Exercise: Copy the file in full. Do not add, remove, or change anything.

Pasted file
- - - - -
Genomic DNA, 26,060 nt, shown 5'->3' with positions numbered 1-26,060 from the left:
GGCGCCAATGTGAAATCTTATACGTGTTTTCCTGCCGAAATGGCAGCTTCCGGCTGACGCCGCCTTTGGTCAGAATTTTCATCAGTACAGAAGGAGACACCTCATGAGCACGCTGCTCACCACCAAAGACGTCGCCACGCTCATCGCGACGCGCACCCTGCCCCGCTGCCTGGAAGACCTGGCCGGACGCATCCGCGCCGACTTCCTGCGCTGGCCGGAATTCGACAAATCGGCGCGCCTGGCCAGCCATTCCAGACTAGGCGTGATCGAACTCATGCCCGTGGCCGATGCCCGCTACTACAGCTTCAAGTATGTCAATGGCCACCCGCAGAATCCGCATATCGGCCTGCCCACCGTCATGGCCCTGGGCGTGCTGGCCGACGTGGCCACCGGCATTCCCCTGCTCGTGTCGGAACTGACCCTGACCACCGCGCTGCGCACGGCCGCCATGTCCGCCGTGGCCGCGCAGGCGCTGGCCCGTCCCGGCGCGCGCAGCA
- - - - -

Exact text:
Genomic DNA, 26,060 nt, shown 5'->3' with positions numbered 1-26,060 from the left:
GGCGCCAATGTGAAATCTTATACGTGTTTTCCTGCCGAAATGGCAGCTTCCGGCTGACGCCGCCTTTGGTCAGAATTTTCATCAGTACAGAAGGAGACACCTCATGAGCACGCTGCTCACCACCAAAGACGTCGCCACGCTCATCGCGACGCGCACCCTGCCCCGCTGCCTGGAAGACCTGGCCGGACGCATCCGCGCCGACTTCCTGCGCTGGCCGGAATTCGACAAATCGGCGCGCCTGGCCAGCCATTCCAGACTAGGCGTGATCGAACTCATGCCCGTGGCCGATGCCCGCTACTACAGCTTCAAGTATGTCAATGGCCACCCGCAGAATCCGCATATCGGCCTGCCCACCGTCATGGCCCTGGGCGTGCTGGCCGACGTGGCCACCGGCATTCCCCTGCTCGTGTCGGAACTGACCCTGACCACCGCGCTGCGCACGGCCGCCATGTCCGCCGTGGCCGCGCAGGCGCTGGCCCGTCCCGGCGCGCGCAGCA